Each lecture day will be focused on one particular theme; speakers will be asked to focus their talks on open problems and tools that need to be developed in order to encourage collaborations between participants.
The workshop, a satellite activity of the XIX International Congress on Mathematical Physics that will be held in Montréal on July 23-28, is jointly supported by the Centre de recherches mathématiques and by the Pacific Institute for the Mathematical Sciences.
Organizers: Jacques Hurtubise (McGill), Nicolai Reshetikhin (Berkeley), Lauren K. Williams (Berkeley)
The theory of integrable systems, with its origins in symmetries, has intricate ties to a wide variety of areas of mathematics. Sometimes the ties are straightforward, but in many cases, the links are more complicated, and indeed somewhat difficult to make explicit. Some of these interfaces, between integrability, geometry, representation theory, and probability theory will be dominating subjects during the conference and satellite activities. Themes to be covered include the role of cluster algebras and cluster varieties in the description of moduli spaces, the links between integrable systems and representation theory appearing in such areas as quantum groups and quantization of moduli spaces, and the fascinating interfaces of probability theory, combinatorics and integrable systems appearing in several processes linked to statistical mechanical models.
During the first week of activities, introductory lectures for graduate students will take place, as well as research seminars and discussions. The conference will take place during the second week. During the third week, research discussions and seminars will continue together with follow-up lectures for graduate students.
Organizers: François Bergeron (UQAM),Srecko Brlek (UQAM), Christophe Hohlweg (UQAM)
• François Bergeron (UQAM);
• Valérie Berthé (Université Paris-Diderot);
• Srecko Brlek (UQAM);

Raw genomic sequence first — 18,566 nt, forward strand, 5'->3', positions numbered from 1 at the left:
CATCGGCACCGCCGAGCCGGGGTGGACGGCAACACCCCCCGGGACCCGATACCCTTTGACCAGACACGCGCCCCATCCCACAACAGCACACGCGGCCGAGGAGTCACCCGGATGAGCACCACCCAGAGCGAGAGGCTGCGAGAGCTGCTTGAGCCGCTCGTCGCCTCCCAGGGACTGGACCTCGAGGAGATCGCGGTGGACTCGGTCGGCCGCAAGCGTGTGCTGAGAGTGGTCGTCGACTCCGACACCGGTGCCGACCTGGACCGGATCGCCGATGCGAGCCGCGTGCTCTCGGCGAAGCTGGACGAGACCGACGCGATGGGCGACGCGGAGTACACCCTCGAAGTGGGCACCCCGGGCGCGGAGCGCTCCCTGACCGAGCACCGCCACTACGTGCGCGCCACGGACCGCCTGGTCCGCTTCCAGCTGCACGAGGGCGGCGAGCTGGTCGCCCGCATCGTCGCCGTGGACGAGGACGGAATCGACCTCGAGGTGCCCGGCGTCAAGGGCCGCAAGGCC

• Laurent Habsieger (Université Claude Bernard, Lyon);
• Sylvie Hamel (UdeM)
• Christophe Hohlweg (UQAM);
• Jean-Christophe Novelli (Université Paris-Est);
• Nathan Reading (North Carolina State University);
• Lauren Williams (UC Berkeley).
escription: On the occasion of CRM’s 50th anniversary in 2018, the Laboratoire de Combinatoire et d’Informatique Mathématique (LaCIM) organizes a month of scientific activities to discuss the state-of-the-art and manifold interconnections between the lively topics that have long been at the core of research at LaCIM: algebraic combinatorics, combinatorial representation theory, Coxeter groups theory, combinatorics of words, discrete geometry, enumerative combinatorics, mathematical computer science and their applications. The scientific activities will be articulated around the confirmed participations of Mireille Bousquet-Mélou and Ezra Miller; together with a week-long international conference to be held from the 24th to the 28th of September 2018. This conference will be organized as follows:
* two days session dedicated to subjects related to ties between algebra and combinatorics;
* two days session dedicated to subjects related to ties between combinatorics, theoretical computer science, and statistical physics.
The bridge between the two sessions will be a special event on Wednesday 26th, aiming at underlying 30 years of partnership of LaCIM and CRM through 4 conferences given by:
* Mireille Bousquet-Mélou,
* Ezra Miller,
and by LaCIM’s past and current holders of the Canadian Research Chair, “Algebra, Combinatorics and Mathematical Computer Science”
* Christophe Reutenauer and
* Hugh Thomas.